Sports and books hold a very special place in my little world. Most of my free time (apart from my runs and weekend escapades) I’m either watching a game, or reading a book – which mostly has to do something with sports. So it was inevitable that I found a few particularly interesting than the rest and this write-up is about the five books I found absolutely unmissable for any sports fan.A few disclaimers before I begin. Firstly this is not intended to – and is not – any kind of “five best sports books” or any such other list. I believe no one person is qualified enough to make such a list, and even if he/she does make it, can never appeal to the wide spectrum of audience it faces.Secondly I’ve got books from different sports. No, I did not intend to be diplomatic and try to appease fans of all sports, it just so happened that these five were the best I found, which transcended their particular sport, and were a treat to read in the general sense.
Lastly the order in which I present the books below has nothing to do with their relative merits, it’s just random.
“Its not about the bike” — Lance Armstrong (ISBN – 0425179613)
As far as inspirational reading goes, I doubt if there is any other book in the world (sport or otherwise) that can match this. “Lance Armstrong’s story is the stuff of legends” it says on the back cover and the epithet pretty much encapsulates the spirit of the book. A mediocre international athlete, who changed to pro cycling from triathlon was diagnosed with testicular cancer, relatively early into his career. What followed was the epitome of human spirit, determination and sheer courage.
The book initially dabbles a bit into the author’s childhood and rise to international sports but soon reaches the tragic juncture of him being diagnosed with cancer. Armstrong, not with much hope of survival, went through a painful and seemingly career ending treatment. He made out of it, broken in body, but not spirit. Armstrong’s description of the vagaries of recovery and the mental battles fought during are enough to shake the stoicest of people.
Thereafter the book traces his first Tour de France victory. Being the maiden triumph, the description has a bit of innocence to it, as well as a romantic thrill. Lance steers the reader through his tumultuous and unbelievable journey, while also introducing us to the enchanting world of international cycling. Words such as “peloton” and “maillot jaune” take familiar overtones and by the time you’re finished with the book, it is impossible not to google more about Le Tour and Armstrong.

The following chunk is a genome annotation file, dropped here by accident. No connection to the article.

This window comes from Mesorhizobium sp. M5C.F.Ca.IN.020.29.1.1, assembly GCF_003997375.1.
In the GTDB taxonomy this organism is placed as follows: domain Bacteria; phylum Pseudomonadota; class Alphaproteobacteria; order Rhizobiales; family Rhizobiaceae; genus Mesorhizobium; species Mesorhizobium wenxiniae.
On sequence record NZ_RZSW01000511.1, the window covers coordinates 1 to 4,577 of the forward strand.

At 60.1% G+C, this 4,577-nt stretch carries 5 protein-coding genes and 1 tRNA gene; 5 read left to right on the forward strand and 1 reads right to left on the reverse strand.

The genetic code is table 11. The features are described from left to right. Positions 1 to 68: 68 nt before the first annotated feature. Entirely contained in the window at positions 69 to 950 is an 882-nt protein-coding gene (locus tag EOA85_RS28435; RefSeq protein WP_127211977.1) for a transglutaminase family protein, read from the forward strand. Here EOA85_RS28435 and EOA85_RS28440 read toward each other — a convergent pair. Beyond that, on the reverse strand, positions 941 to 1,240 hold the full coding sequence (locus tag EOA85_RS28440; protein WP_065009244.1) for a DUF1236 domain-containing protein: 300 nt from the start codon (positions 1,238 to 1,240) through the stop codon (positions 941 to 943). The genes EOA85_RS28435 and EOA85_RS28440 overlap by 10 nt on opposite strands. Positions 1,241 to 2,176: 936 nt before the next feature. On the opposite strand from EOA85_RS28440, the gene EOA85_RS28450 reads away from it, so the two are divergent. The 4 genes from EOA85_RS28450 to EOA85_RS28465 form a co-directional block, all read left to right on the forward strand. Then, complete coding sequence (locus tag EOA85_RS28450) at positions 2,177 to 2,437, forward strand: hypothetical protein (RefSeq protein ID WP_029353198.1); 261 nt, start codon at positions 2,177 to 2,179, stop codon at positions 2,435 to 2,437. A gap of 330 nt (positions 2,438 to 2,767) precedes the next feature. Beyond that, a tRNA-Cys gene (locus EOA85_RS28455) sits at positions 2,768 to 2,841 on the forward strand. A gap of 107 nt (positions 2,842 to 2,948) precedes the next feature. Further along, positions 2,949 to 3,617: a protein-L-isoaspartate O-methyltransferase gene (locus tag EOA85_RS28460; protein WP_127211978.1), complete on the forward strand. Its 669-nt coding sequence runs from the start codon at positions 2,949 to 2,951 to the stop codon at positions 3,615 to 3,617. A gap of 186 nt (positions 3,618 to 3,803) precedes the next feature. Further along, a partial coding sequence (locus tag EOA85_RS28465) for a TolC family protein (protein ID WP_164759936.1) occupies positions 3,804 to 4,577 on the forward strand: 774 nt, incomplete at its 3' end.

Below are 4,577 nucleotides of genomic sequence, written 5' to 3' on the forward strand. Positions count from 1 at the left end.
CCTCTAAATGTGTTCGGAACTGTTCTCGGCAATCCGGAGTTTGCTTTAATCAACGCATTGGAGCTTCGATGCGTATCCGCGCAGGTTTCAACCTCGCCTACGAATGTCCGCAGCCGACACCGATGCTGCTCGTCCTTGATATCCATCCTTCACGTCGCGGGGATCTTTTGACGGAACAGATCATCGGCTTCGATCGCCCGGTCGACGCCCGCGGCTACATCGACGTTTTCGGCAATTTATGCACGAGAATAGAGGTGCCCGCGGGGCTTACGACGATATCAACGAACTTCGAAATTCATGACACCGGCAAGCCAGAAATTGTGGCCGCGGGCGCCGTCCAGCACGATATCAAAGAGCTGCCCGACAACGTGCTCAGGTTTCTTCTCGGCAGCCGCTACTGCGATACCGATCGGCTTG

A very powerful book then, not just with the element of sports, but the potential to bring about a change in the approach towards life. I believe this book should be made a compulsory read in today’s scenario where suicides are committed for trivial reasons. If there is one message out of the book, it is that life is a gift, no matter how bad the wrapper is, the article inside is too valuable not to be fought for, till the last breath.
“How football explains the world” — Franklin Foer (ISBN – 0099492261)
Football is a game played by more nations on this planet, than probably many other games put together. That FIFA has more affiliated members than the United Nations is proof enough of the global reach and impact of the beautiful game. While these figures almost feel clichéd, Franklin Foer goes on to analyse how is it that a sport passionately followed by billions goes on to change the thread of life on earth. Because something so widely accepted cannot just be a mere footnote in the larger scheme of things.
The book takes us on a whirlwind ride from the dusty pitches of South America, teeming with rich talent, to the highly advanced and mega corps of Europe afflicted with unforgiving rivalry. In the process the book revolves around many significant issues such as antisemitism, globalisation, pseudo nationalism and their effects on football and vice-versa.
The author admits that the purpose of the book is to explore the nature of the game in cultural terms more than its economic impact. So while he does wonder at the failure of global giants such as Manchester United and Real Madrid’s failure to wipe out local allegiances, he also studies the role played by many clubs across the world as an expression of local identities.